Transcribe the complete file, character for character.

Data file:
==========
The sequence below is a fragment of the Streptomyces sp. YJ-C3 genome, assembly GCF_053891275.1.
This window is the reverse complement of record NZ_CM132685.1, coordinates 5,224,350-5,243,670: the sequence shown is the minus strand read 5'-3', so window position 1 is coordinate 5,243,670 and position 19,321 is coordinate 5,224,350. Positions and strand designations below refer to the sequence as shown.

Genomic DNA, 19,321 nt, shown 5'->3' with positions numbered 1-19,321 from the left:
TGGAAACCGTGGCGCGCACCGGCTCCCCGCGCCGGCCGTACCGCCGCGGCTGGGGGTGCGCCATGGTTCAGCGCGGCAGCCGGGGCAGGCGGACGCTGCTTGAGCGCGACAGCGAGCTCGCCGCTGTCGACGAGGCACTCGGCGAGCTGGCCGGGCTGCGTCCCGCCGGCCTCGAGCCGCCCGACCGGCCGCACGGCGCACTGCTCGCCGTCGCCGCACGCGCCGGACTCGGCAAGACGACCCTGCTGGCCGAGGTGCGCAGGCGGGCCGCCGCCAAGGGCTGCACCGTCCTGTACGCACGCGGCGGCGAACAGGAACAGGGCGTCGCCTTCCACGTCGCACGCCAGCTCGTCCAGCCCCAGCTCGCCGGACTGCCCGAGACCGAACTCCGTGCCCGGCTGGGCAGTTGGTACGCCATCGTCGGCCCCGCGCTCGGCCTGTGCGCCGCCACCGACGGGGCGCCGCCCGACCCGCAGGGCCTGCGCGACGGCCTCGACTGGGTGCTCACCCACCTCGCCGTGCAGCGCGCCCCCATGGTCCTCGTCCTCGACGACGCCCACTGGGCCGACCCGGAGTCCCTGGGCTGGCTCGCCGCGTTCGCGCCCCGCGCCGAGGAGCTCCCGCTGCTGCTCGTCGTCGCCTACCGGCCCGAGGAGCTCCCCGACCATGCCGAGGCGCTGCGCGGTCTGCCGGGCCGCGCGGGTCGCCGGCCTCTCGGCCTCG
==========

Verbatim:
The sequence below is a fragment of the Streptomyces sp. YJ-C3 genome, assembly GCF_053891275.1.
This window is the reverse complement of record NZ_CM132685.1, coordinates 5,224,350-5,243,670: the sequence shown is the minus strand read 5'-3', so window position 1 is coordinate 5,243,670 and position 19,321 is coordinate 5,224,350. Positions and strand designations below refer to the sequence as shown.

Genomic DNA, 19,321 nt, shown 5'->3' with positions numbered 1-19,321 from the left:
TGGAAACCGTGGCGCGCACCGGCTCCCCGCGCCGGCCGTACCGCCGCGGCTGGGGGTGCGCCATGGTTCAGCGCGGCAGCCGGGGCAGGCGGACGCTGCTTGAGCGCGACAGCGAGCTCGCCGCTGTCGACGAGGCACTCGGCGAGCTGGCCGGGCTGCGTCCCGCCGGCCTCGAGCCGCCCGACCGGCCGCACGGCGCACTGCTCGCCGTCGCCGCACGCGCCGGACTCGGCAAGACGACCCTGCTGGCCGAGGTGCGCAGGCGGGCCGCCGCCAAGGGCTGCACCGTCCTGTACGCACGCGGCGGCGAACAGGAACAGGGCGTCGCCTTCCACGTCGCACGCCAGCTCGTCCAGCCCCAGCTCGCCGGACTGCCCGAGACCGAACTCCGTGCCCGGCTGGGCAGTTGGTACGCCATCGTCGGCCCCGCGCTCGGCCTGTGCGCCGCCACCGACGGGGCGCCGCCCGACCCGCAGGGCCTGCGCGACGGCCTCGACTGGGTGCTCACCCACCTCGCCGTGCAGCGCGCCCCCATGGTCCTCGTCCTCGACGACGCCCACTGGGCCGACCCGGAGTCCCTGGGCTGGCTCGCCGCGTTCGCGCCCCGCGCCGAGGAGCTCCCGCTGCTGCTCGTCGTCGCCTACCGGCCCGAGGAGCTCCCCGACCATGCCGAGGCGCTGCGCGGTCTGCCGGGCCGCGCGGGTCGCCGGCCTCTCGGCCTCG